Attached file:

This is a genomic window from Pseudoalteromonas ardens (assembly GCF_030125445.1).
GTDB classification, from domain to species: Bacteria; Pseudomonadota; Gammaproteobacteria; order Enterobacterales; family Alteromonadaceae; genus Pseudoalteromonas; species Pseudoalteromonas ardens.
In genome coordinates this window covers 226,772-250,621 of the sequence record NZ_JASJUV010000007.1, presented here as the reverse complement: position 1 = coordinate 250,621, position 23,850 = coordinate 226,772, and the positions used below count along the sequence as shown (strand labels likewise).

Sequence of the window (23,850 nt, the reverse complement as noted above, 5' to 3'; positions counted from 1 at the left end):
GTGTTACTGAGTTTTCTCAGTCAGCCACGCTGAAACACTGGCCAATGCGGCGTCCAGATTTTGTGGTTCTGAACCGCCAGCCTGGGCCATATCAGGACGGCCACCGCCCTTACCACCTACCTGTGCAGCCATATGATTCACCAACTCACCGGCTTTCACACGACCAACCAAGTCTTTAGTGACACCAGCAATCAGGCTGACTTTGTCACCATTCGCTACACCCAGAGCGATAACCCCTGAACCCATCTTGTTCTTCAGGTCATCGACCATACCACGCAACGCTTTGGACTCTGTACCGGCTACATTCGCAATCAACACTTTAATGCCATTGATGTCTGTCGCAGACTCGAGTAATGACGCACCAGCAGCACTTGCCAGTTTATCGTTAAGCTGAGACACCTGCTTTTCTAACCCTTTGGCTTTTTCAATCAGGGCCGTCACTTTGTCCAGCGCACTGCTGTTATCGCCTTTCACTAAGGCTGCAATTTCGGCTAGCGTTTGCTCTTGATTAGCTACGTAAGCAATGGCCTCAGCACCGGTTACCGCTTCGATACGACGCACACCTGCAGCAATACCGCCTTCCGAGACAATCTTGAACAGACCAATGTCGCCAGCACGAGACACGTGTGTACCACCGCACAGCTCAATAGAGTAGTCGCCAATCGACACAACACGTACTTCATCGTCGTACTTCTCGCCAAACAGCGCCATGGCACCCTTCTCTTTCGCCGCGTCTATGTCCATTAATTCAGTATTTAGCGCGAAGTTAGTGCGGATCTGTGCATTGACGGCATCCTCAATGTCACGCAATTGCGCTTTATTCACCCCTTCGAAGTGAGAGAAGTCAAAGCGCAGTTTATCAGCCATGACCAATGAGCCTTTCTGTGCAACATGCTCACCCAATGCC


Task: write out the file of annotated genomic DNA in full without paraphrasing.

This is a genomic window from Pseudoalteromonas ardens (assembly GCF_030125445.1).
GTDB classification, from domain to species: Bacteria; Pseudomonadota; Gammaproteobacteria; order Enterobacterales; family Alteromonadaceae; genus Pseudoalteromonas; species Pseudoalteromonas ardens.
In genome coordinates this window covers 226,772-250,621 of the sequence record NZ_JASJUV010000007.1, presented here as the reverse complement: position 1 = coordinate 250,621, position 23,850 = coordinate 226,772, and the positions used below count along the sequence as shown (strand labels likewise).

Sequence of the window (23,850 nt, the reverse complement as noted above, 5' to 3'; positions counted from 1 at the left end):
GTGTTACTGAGTTTTCTCAGTCAGCCACGCTGAAACACTGGCCAATGCGGCGTCCAGATTTTGTGGTTCTGAACCGCCAGCCTGGGCCATATCAGGACGGCCACCGCCCTTACCACCTACCTGTGCAGCCATATGATTCACCAACTCACCGGCTTTCACACGACCAACCAAGTCTTTAGTGACACCAGCAATCAGGCTGACTTTGTCACCATTCGCTACACCCAGAGCGATAACCCCTGAACCCATCTTGTTCTTCAGGTCATCGACCATACCACGCAACGCTTTGGACTCTGTACCGGCTACATTCGCAATCAACACTTTAATGCCATTGATGTCTGTCGCAGACTCGAGTAATGACGCACCAGCAGCACTTGCCAGTTTATCGTTAAGCTGAGACACCTGCTTTTCTAACCCTTTGGCTTTTTCAATCAGGGCCGTCACTTTGTCCAGCGCACTGCTGTTATCGCCTTTCACTAAGGCTGCAATTTCGGCTAGCGTTTGCTCTTGATTAGCTACGTAAGCAATGGCCTCAGCACCGGTTACCGCTTCGATACGACGCACACCTGCAGCAATACCGCCTTCCGAGACAATCTTGAACAGACCAATGTCGCCAGCACGAGACACGTGTGTACCACCGCACAGCTCAATAGAGTAGTCGCCAATCGACACAACACGTACTTCATCGTCGTACTTCTCGCCAAACAGCGCCATGGCACCCTTCTCTTTCGCCGCGTCTATGTCCATTAATTCAGTATTTAGCGCGAAGTTAGTGCGGATCTGTGCATTGACGGCATCCTCAATGTCACGCAATTGCGCTTTATTCACCCCTTCGAAGTGAGAGAAGTCAAAGCGCAGTTTATCAGCCATGACCAATGAGCCTTTCTGTGCAACATGCTCACCCAATGCC